Recently my Drupal site on a Linux server has been targeted by session hijacking attacks. I guess the attacks were originated from images containing malicious code which where uploaded to the web root because I have found some of the crafted images by looking at uploaded files. So I am wondering how best to find all those images?

  • Images or html tags to images? Look through your web data to find img tags with CSRF code. – schroeder Jan 21 '14 at 2:34
  • I mean images (.jpg, .gif, etc) – hnn Jan 21 '14 at 2:50
  • How can an image compromise a system (except exploiting bugs in the rendering software)? What is an image with malicious code exactly for you? – Samuel Jan 21 '14 at 8:11
  • When an uploaded image was able to compromise security, then there certainly was another bug which contributed to the attack by causing the image to be interpreted as something different (like a PHP script). You should rather look into fixing that vulnerability. Is your Drupal version up-to-date? – Philipp Jan 21 '14 at 8:21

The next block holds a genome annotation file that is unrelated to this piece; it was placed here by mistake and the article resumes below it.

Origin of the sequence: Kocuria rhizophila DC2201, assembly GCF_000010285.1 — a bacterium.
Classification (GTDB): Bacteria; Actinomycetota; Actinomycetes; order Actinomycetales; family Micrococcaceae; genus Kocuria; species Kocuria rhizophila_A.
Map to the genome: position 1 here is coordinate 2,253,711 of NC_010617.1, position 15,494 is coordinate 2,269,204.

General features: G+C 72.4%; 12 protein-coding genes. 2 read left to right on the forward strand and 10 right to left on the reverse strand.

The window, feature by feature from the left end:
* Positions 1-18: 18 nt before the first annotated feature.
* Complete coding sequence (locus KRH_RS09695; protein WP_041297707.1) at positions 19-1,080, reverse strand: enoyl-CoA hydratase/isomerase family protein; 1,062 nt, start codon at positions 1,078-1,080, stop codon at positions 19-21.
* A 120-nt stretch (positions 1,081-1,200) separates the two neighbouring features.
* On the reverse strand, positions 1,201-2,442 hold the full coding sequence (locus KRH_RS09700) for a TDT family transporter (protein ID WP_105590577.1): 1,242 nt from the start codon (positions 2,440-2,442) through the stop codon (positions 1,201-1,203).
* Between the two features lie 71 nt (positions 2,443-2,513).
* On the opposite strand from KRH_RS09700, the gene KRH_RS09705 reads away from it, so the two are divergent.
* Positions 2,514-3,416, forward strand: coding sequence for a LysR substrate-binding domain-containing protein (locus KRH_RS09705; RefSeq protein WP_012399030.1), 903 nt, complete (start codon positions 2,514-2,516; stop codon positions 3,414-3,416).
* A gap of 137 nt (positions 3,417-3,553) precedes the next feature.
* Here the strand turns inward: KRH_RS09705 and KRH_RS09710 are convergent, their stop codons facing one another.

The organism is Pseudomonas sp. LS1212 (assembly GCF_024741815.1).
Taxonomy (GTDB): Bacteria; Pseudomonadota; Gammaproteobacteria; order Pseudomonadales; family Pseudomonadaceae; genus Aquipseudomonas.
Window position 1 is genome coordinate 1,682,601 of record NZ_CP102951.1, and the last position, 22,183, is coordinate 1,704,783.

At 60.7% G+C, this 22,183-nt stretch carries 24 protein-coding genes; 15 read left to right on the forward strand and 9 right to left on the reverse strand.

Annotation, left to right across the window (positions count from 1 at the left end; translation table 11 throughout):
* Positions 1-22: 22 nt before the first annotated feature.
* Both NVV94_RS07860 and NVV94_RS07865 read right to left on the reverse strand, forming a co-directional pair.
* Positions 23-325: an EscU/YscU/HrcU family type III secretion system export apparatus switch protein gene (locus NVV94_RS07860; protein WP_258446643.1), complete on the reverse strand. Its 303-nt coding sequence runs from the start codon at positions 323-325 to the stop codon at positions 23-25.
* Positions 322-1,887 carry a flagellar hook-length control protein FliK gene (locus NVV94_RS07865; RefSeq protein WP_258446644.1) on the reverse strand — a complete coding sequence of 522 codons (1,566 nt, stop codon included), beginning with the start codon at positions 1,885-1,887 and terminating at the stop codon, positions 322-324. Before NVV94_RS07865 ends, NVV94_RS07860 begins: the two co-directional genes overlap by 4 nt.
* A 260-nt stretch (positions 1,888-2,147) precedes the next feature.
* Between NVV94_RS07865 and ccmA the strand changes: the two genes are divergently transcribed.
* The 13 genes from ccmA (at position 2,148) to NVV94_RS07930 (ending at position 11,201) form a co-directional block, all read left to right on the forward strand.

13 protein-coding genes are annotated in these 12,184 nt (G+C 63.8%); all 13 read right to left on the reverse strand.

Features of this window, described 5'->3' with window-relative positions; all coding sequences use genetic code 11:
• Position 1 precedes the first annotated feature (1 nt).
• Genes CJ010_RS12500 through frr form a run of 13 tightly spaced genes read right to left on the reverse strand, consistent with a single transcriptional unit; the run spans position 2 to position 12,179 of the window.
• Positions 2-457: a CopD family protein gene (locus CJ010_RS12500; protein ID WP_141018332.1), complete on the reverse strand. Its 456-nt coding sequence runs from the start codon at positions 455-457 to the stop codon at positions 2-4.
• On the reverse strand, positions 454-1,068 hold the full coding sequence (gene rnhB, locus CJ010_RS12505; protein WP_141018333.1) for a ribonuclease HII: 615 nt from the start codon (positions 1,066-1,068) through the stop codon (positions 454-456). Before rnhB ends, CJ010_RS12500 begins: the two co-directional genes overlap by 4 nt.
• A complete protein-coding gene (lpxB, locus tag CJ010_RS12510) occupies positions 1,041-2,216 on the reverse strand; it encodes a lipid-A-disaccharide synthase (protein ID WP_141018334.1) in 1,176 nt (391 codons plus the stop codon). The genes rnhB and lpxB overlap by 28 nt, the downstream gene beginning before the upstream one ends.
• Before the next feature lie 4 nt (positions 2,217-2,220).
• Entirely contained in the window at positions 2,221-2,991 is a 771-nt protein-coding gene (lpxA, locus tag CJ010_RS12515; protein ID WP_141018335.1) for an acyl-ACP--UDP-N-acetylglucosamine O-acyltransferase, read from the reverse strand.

• @Phillipp, In this question I am just trying to find the symptoms not the causes. – hnn Jan 21 '14 at 9:58

If you know what you're looking for, then you simply examine the data within the file to see if it matches the pattern you're looking for. How you do that depends on what sort of pattern it is; you could view the files in a text editor (for text-based patterns) a hex-viewer (for binary patterns) or you could write (or otherwise acquire) a program that will tease these patterns out of the files and present you with a report.

On the other hand, if you don't know what you're looking for, then you're obviously not going to find it.

  • I was hoping that there are some well-known patterns/functions that one can look for using find etc. – hnn Jan 21 '14 at 8:21
  • 3
    Not really. "Malicious image" could mean any number of things, not necessarily all related. – tylerl Jan 21 '14 at 18:39

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